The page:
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MRI Identifies Cause Of Salt Damage In Cultural Heritage

Date:
November 26, 2004
Source:
Netherlands Organization For Scientific Research
Summary:
Dutch researcher Lourens Rijniers has discovered why William of Orange's grave, the monument on the Dam in Amsterdam and the Alhambra in Granada are all badly affected by salt damage. Salt can cause a lot of damage in materials with small pores, such as concrete and mortar. This is because the pressure which builds up during the formation of salt crystals causes cracks to develop in the surrounding material. Rijniers proved this with MRI scans of wet porous materials.
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Ph.D. student Lourens Rijniers investigated the cause of salt damage, such as the damage which can be seen on the lower part of this statue.
Credit: Photo courtesy of Netherlands Organization For Scientific Research

Dutch researcher Lourens Rijniers has discovered why William of Orange's grave, the monument on the Dam in Amsterdam and the Alhambra in Granada are all badly affected by salt damage. Salt can cause a lot of damage in materials with small pores, such as concrete and mortar. This is because the pressure which builds up during the formation of salt crystals causes cracks to develop in the surrounding material. Rijniers proved this with MRI scans of wet porous materials.

Rijniers used nuclear magnetic resonance, known in hospitals as MRI, to study salt crystallisation in model systems. The model system was a simplified porous material with pores of equal size. With this material Rijniers carried out the first experiments to demonstrate that the crystallisation of salts causes the build up of a pressure large enough to damage the material.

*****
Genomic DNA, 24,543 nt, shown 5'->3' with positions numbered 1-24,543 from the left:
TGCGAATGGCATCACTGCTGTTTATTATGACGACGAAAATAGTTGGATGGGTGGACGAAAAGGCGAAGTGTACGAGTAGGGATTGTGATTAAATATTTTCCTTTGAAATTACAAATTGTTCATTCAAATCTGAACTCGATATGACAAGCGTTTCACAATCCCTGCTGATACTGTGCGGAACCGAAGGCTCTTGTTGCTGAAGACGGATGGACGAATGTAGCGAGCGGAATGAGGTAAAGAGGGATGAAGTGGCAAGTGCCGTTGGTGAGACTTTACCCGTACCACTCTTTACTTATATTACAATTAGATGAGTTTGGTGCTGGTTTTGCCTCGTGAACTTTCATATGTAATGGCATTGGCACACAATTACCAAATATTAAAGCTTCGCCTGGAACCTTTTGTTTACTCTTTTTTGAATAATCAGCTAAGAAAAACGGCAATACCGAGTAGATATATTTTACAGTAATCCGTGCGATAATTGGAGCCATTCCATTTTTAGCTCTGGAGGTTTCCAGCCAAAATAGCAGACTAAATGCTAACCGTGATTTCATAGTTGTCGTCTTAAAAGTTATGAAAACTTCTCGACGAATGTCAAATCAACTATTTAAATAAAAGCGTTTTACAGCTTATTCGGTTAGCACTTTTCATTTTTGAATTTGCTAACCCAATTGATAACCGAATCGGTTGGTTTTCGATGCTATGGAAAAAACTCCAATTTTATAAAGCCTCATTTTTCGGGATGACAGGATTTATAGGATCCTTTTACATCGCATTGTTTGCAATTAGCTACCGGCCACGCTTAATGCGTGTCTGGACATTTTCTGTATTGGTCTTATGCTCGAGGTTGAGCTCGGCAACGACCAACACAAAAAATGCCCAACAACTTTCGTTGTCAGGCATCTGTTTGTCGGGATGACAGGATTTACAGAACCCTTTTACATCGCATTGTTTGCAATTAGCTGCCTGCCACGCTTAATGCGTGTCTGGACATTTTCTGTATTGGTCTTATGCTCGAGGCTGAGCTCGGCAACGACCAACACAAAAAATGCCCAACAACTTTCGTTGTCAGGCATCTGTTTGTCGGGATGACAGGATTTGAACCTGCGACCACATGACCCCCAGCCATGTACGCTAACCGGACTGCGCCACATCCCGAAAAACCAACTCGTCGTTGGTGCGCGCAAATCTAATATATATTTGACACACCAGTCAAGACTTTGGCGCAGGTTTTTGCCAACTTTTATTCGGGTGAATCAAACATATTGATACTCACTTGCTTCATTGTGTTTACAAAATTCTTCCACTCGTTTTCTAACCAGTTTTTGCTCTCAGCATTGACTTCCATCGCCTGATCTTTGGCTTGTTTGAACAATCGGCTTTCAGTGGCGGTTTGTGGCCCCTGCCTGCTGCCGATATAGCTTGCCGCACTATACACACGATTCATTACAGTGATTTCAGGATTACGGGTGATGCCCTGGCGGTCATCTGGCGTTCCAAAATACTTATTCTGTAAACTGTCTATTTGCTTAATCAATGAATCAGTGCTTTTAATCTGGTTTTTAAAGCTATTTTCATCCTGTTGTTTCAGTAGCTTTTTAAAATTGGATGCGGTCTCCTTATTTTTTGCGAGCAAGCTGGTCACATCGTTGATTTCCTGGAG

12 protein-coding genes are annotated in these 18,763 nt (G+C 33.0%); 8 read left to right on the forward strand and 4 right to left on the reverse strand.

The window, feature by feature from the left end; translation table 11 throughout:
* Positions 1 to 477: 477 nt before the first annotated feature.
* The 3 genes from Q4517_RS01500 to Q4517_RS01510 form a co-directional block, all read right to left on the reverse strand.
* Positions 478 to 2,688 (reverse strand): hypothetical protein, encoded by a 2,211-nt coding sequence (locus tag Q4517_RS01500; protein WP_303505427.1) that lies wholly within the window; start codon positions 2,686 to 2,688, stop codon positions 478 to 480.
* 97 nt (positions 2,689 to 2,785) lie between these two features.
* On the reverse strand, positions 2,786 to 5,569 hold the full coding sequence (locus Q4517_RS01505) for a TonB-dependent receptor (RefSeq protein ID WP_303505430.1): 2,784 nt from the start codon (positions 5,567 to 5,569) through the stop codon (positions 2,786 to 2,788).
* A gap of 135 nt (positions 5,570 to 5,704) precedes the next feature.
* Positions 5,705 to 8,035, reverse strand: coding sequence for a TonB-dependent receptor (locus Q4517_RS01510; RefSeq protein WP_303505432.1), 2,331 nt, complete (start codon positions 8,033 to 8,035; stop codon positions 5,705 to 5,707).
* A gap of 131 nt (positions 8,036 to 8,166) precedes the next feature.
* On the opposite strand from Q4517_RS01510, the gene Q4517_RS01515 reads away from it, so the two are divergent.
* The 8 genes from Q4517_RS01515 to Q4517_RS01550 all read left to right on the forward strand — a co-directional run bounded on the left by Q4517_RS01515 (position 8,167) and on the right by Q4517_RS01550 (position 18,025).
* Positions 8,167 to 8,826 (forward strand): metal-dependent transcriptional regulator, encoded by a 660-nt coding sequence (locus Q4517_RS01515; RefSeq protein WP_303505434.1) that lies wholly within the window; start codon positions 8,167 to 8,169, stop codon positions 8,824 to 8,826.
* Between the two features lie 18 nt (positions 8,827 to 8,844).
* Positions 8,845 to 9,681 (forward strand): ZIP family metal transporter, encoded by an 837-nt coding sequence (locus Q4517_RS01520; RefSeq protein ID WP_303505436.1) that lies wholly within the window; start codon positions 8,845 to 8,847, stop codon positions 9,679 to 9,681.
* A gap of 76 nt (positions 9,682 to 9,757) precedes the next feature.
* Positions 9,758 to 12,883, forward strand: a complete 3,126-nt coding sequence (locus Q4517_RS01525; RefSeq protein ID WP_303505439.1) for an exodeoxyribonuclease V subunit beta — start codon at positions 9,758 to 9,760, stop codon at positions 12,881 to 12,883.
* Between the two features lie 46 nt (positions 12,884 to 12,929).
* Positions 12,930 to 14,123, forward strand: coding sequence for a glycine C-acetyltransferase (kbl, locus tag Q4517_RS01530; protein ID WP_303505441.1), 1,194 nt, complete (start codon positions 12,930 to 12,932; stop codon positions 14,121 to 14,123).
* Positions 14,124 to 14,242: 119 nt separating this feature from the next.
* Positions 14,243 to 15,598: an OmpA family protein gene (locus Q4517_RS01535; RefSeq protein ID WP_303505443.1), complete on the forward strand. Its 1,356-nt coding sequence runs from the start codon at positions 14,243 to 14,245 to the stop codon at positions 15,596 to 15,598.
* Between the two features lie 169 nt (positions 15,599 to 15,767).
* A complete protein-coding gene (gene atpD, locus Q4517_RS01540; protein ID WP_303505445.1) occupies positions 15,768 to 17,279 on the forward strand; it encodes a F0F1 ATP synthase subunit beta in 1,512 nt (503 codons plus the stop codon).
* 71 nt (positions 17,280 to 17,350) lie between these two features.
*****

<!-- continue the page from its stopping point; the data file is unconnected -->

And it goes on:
The applied physicist estimated which circumstances could cause damage. Salt damage varies from white spots on masonry and the carbonation of concrete to the erosion of stone and crack formation in statues. For materials with small pores, such as concrete, mortar and limestone, crystallisation was indeed found to result in damage. However, for materials with only large pores, such as brick, this damage mechanism was found to have no effect. It is not yet clear how the damage arises in these materials.

Rijniers wetted the model material with solutions of soda and sodium sulphate and studied the crystallisation process with the help of an MRI scanner. He calculated the pressure in the pores from the amount of salt that dissolved per volume of water. The Ph.D. student used theoretical models to explain how the pressure in the pores arose during the crystallisation process.

Salt crystallisation is an important cause of damage in building materials and stones. Although it is clear that salt from seawater and the environment is responsible for the damage, the mechanism behind this is still not understood. An improved understanding of this mechanism will make it easier to prevent possible damage.

This research was financed by Technology Foundation STW, the Priority Programme Material Research (PPM) and the Center for Building and Systems TU/e-TNO (KCBS).


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The above post is reprinted from materials provided by Netherlands Organization For Scientific Research. Note: Materials may be edited for content and length.


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Netherlands Organization For Scientific Research. "MRI Identifies Cause Of Salt Damage In Cultural Heritage." ScienceDaily. ScienceDaily, 26 November 2004. <www.sciencedaily.com/releases/2004/11/041123172148.htm>.
Netherlands Organization For Scientific Research. (2004, November 26). MRI Identifies Cause Of Salt Damage In Cultural Heritage. ScienceDaily. Retrieved July 7, 2015 from www.sciencedaily.com/releases/2004/11/041123172148.htm
Netherlands Organization For Scientific Research. "MRI Identifies Cause Of Salt Damage In Cultural Heritage." ScienceDaily. www.sciencedaily.com/releases/2004/11/041123172148.htm (accessed July 7, 2015).

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